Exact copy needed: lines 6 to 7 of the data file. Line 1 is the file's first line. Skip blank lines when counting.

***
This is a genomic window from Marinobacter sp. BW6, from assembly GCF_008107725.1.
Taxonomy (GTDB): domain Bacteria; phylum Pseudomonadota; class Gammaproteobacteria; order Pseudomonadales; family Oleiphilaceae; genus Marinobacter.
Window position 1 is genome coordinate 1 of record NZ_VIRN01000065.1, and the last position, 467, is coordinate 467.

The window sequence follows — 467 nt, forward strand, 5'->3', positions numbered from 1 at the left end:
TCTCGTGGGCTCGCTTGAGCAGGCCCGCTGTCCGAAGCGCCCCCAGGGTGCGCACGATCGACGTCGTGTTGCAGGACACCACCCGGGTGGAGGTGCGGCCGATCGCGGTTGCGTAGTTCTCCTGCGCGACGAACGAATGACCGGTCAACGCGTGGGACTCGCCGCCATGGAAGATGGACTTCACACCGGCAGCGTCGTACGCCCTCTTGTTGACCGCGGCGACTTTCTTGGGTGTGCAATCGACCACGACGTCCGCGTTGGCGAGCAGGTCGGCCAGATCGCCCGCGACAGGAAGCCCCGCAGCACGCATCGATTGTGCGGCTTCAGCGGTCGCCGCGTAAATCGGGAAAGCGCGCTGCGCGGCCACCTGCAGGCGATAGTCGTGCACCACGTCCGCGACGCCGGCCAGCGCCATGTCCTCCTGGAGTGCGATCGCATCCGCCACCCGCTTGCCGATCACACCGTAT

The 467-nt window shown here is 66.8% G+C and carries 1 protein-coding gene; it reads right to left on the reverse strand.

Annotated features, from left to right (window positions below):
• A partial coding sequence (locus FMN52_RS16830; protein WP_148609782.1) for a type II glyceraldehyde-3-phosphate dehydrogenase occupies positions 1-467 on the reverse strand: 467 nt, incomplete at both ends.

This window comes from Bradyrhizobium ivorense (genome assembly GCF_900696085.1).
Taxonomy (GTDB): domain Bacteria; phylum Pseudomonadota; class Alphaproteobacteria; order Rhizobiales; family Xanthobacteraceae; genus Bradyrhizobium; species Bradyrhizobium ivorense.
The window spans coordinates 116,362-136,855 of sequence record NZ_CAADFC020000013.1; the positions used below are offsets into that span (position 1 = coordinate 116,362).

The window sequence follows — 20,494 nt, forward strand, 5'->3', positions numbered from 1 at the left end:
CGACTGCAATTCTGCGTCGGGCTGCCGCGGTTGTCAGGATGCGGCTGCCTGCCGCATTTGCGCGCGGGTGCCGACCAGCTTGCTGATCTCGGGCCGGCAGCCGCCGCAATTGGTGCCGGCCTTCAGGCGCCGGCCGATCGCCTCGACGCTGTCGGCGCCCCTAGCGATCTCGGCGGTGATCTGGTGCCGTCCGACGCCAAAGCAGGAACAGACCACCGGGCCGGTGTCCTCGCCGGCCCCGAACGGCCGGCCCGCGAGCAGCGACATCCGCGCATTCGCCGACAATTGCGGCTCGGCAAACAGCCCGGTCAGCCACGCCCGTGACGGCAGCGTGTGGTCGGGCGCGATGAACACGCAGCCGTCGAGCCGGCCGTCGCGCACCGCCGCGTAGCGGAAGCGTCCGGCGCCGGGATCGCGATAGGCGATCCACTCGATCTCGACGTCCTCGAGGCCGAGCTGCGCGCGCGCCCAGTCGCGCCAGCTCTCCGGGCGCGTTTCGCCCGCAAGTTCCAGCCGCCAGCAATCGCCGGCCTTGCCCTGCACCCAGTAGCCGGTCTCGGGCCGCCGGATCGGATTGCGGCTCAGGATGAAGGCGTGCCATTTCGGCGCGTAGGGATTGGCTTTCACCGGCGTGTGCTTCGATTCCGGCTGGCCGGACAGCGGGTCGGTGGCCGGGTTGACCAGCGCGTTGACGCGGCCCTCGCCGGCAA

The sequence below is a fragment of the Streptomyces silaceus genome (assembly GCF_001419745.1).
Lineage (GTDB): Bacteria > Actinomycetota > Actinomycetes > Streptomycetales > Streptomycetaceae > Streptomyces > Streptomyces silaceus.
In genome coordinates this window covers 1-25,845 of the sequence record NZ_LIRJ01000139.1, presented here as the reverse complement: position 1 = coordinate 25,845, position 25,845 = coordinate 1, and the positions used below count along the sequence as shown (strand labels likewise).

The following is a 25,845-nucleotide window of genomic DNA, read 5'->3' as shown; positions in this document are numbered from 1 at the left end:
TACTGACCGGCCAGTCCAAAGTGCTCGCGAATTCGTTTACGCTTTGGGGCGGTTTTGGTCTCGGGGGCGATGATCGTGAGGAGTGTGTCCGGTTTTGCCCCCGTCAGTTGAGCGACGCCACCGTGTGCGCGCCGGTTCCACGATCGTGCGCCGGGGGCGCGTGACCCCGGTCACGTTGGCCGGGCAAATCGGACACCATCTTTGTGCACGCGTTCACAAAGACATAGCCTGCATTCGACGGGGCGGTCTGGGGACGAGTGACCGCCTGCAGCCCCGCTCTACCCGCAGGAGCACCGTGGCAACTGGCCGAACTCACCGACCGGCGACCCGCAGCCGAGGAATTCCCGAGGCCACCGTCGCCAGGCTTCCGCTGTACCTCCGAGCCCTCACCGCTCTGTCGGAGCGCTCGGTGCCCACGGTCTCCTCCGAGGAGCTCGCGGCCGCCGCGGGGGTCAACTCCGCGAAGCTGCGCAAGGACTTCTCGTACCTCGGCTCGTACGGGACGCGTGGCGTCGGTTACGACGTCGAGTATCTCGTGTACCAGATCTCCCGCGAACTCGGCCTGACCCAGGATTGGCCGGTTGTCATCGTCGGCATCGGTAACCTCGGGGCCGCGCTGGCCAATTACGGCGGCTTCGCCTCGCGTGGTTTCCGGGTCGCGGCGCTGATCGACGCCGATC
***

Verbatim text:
The 467-nt window shown here is 66.8% G+C and carries 1 protein-coding gene; it reads right to left on the reverse strand.

Annotated features, from left to right (window positions below):